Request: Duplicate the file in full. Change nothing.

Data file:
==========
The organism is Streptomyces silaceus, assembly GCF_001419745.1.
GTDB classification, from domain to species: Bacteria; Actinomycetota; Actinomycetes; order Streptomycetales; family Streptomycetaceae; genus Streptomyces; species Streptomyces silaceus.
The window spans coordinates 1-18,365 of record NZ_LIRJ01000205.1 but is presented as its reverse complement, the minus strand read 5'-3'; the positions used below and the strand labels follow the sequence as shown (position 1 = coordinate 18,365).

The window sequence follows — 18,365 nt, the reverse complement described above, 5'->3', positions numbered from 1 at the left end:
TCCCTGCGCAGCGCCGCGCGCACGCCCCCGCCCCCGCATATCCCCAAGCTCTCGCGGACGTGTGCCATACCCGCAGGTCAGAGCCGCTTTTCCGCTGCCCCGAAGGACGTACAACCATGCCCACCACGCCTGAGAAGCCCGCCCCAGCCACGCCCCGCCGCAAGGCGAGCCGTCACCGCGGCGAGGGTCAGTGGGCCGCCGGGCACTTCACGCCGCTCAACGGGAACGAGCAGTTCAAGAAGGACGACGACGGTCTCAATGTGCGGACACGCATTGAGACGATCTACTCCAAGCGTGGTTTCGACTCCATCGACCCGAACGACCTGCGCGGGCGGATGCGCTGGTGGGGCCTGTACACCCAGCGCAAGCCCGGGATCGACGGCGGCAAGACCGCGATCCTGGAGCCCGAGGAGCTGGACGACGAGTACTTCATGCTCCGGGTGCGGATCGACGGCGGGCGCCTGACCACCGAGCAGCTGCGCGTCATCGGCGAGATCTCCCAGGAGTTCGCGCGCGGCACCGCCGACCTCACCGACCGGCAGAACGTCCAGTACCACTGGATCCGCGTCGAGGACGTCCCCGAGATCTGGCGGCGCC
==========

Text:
The organism is Streptomyces silaceus, assembly GCF_001419745.1.
GTDB classification, from domain to species: Bacteria; Actinomycetota; Actinomycetes; order Streptomycetales; family Streptomycetaceae; genus Streptomyces; species Streptomyces silaceus.
The window spans coordinates 1-18,365 of record NZ_LIRJ01000205.1 but is presented as its reverse complement, the minus strand read 5'-3'; the positions used below and the strand labels follow the sequence as shown (position 1 = coordinate 18,365).

The window sequence follows — 18,365 nt, the reverse complement described above, 5'->3', positions numbered from 1 at the left end:
TCCCTGCGCAGCGCCGCGCGCACGCCCCCGCCCCCGCATATCCCCAAGCTCTCGCGGACGTGTGCCATACCCGCAGGTCAGAGCCGCTTTTCCGCTGCCCCGAAGGACGTACAACCATGCCCACCACGCCTGAGAAGCCCGCCCCAGCCACGCCCCGCCGCAAGGCGAGCCGTCACCGCGGCGAGGGTCAGTGGGCCGCCGGGCACTTCACGCCGCTCAACGGGAACGAGCAGTTCAAGAAGGACGACGACGGTCTCAATGTGCGGACACGCATTGAGACGATCTACTCCAAGCGTGGTTTCGACTCCATCGACCCGAACGACCTGCGCGGGCGGATGCGCTGGTGGGGCCTGTACACCCAGCGCAAGCCCGGGATCGACGGCGGCAAGACCGCGATCCTGGAGCCCGAGGAGCTGGACGACGAGTACTTCATGCTCCGGGTGCGGATCGACGGCGGGCGCCTGACCACCGAGCAGCTGCGCGTCATCGGCGAGATCTCCCAGGAGTTCGCGCGCGGCACCGCCGACCTCACCGACCGGCAGAACGTCCAGTACCACTGGATCCGCGTCGAGGACGTCCCCGAGATCTGGCGGCGCC